CHLOE'S LITTLE SECRET by Marina Tito
IPAD BOOK APPS
Released: Jan. 16, 2014

"A bland take on a premise that Mercer Mayer has practically worn out single-handedly. (iPad storybook app. 6-8)"
Unexceptional writing and low-wattage interactive effects send this tale of a girl and her closet monster to a back shelf. Read full book review >
BABY COMES HOME by Luna Moth LLC
IPAD BOOK APPS
Released: Jan. 15, 2014

"Unremarkable and uneven—steer clear. (iPad storybook app. 3-6)"
When a new baby arrives, Dudley misses special time spent fetching and playing ball with his family in this brief, predictable tale. Read full book review >

REX THE ROACH by Jeff Butterworth
IPAD BOOK APPS
Released: Jan. 14, 2014

"A polished showing with spare but well-integrated animated effects and several silly twists. (Requires iOS 6 and above.) (iPad storybook app. 5-7)"
In this simple interactive odyssey, a little robot cockroach learns to listen to his mum and to say "Please," after flushing himself down the toilet. Read full book review >
POUGHKEEPSIE by Debra Anastasia
IPAD BOOK APPS
Released: Jan. 12, 2014

"A clunky if shrewdly engineered tale with, for the most part, equally clunky added bells and whistles."
An indie epic of sex, crime and romance is bolstered—though not exactly improved—by photos, videos, quizzes and a recipe. Read full book review >
CLOSE-KNIT by Julia Douglas
IPAD BOOK APPS
Released: Jan. 12, 2014

"That said, Douglas and the engineers of this app have made Helmsdale seem a very attractive place indeed on which to pay a call. Watch for a spike in tourism—and, with luck, other apps like this celebrating local history and art."
Scottish artist Douglas finds a home—and a vast canvas—in the Highlands. Read full book review >

THE UNSTEALER by Joshua Wilson
IPAD BOOK APPS
Released: Jan. 9, 2014

"Everyone should have an UnStealer in the house. (iPad storybook app. 4-12)"
A spooky gentleman with a Salvador Dali mustache comes to clear away those pesky un's that frustrate, anger and rob us of our confidence. Read full book review >
FOX AND CRANE by Mumuin.com
IPAD BOOK APPS
Released: Jan. 9, 2014

"There's a moral here, but it's not the intended one. (iPad storybook app. 6-8)"
Interactive diversions are given considerably more attention than the story in this multilingual version of the Aesopian fable. Read full book review >
YOU'RE THE DETECTIVE by Lawrence Treat
IPAD BOOK APPS
Released: Jan. 7, 2014

"Readers who take it slowly will find the 24 puzzles will provide a full measure of pleasure. (iPad mystery app. 8-12)"
Two dozen puzzles give a little jolt of accomplishment when solved. Read full book review >
FATHER FROST by Vadim Makarov
IPAD BOOK APPS
Released: Jan. 6, 2014

"Freeze-dried awful on a stick. (iPad storybook app. 5-9)"
Obnoxious and tone-deaf, this mess of an app will leave readers cold. Read full book review >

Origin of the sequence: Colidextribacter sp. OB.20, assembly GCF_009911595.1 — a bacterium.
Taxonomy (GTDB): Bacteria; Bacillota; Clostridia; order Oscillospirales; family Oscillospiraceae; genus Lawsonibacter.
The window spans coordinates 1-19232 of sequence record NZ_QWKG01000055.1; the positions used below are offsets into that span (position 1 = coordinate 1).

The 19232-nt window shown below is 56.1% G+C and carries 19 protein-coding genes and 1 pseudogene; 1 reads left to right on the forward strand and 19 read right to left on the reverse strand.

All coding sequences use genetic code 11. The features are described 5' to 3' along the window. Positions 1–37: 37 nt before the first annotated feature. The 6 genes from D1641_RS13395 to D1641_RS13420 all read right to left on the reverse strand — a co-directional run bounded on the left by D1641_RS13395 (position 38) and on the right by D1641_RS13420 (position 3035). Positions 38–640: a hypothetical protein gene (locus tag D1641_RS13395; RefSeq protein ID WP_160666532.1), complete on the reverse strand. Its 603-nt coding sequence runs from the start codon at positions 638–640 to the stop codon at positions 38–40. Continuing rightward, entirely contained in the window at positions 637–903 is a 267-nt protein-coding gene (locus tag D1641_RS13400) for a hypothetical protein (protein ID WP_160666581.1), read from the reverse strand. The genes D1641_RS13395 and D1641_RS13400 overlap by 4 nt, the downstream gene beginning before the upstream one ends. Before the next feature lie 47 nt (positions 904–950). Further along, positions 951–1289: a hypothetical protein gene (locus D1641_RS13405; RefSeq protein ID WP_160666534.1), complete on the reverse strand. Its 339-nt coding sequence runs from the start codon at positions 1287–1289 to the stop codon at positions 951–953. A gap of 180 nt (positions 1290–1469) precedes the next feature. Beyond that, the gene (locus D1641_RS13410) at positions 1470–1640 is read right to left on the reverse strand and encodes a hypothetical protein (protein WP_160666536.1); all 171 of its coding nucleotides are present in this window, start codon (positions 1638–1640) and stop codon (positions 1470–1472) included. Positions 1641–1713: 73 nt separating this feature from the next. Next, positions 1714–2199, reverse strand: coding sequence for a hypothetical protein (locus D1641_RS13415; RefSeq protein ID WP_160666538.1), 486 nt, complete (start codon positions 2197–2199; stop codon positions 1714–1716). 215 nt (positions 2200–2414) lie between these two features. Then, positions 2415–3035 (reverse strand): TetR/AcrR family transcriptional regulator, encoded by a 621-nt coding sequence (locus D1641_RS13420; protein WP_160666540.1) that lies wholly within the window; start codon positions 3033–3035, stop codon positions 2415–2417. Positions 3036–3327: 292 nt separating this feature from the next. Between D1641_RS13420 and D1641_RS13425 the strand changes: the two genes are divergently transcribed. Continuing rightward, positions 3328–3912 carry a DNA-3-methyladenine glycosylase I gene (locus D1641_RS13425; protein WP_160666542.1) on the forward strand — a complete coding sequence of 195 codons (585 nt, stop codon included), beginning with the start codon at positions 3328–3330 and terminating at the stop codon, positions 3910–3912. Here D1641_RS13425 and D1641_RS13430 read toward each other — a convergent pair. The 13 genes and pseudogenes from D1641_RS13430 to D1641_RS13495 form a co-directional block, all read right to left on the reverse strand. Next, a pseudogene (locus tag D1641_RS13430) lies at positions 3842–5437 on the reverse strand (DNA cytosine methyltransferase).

BIBO, THE LITTLE MONSTER by Vasiliy Poryagin
IPAD BOOK APPS
Released: Jan. 5, 2014

"A shallow story about shallowness. (iPad storybook app. 3-6)"
This story about a little purple monster aims to demonstrate that outward appearance isn't a good indicator of inward nature and character. Read full book review >
LOCHFOOT by W. Scott Matthews
IPAD BOOK APPS
Released: Jan. 4, 2014

"Great premise but, overall, a disappointing experience. (iPad storybook app. 4-7)"
This story about the spawn of Bigfoot and Nessie (aka the Loch Ness Monster) suffers from a dry storyline and a significant lack of interaction and ingenuity. Read full book review >
ENZO FERRARI MUSEUM by Andrea Ciofi degli Atti
IPAD BOOK APPS
Released: Jan. 1, 2014

"A pleasure for car buffs, especially those of the Formula 1 racing persuasion. (Requires iOS 6.1 and above.)"
A fly-on-the-wall—if not flying-down-the-track—virtual visit to one of Italian motordom's principal shrines. Read full book review >
Kirkus Interview
Michael Eric Dyson
February 2, 2016

In Michael Eric Dyson’s rich and nuanced book new book, The Black Presidency: Barack Obama and the Politics of Race in America, Dyson writes with passion and understanding about Barack Obama’s “sad and disappointing” performance regarding race and black concerns in his two terms in office. While race has defined his tenure, Obama has been “reluctant to take charge” and speak out candidly about the nation’s racial woes, determined to remain “not a black leader but a leader who is black.” Dyson cogently examines Obama’s speeches and statements on race, from his first presidential campaign through recent events—e.g., the Ferguson riots and the eulogy for the Rev. Clementa Pinckney in Charleston—noting that the president is careful not to raise the ire of whites and often chastises blacks for their moral failings. At his best, he spoke with “special urgency for black Americans” during the Ferguson crisis and was “at his blackest,” breaking free of constraints, in his “Amazing Grace” Charleston eulogy. Dyson writes here as a realistic, sometimes-angry supporter of the president. View video >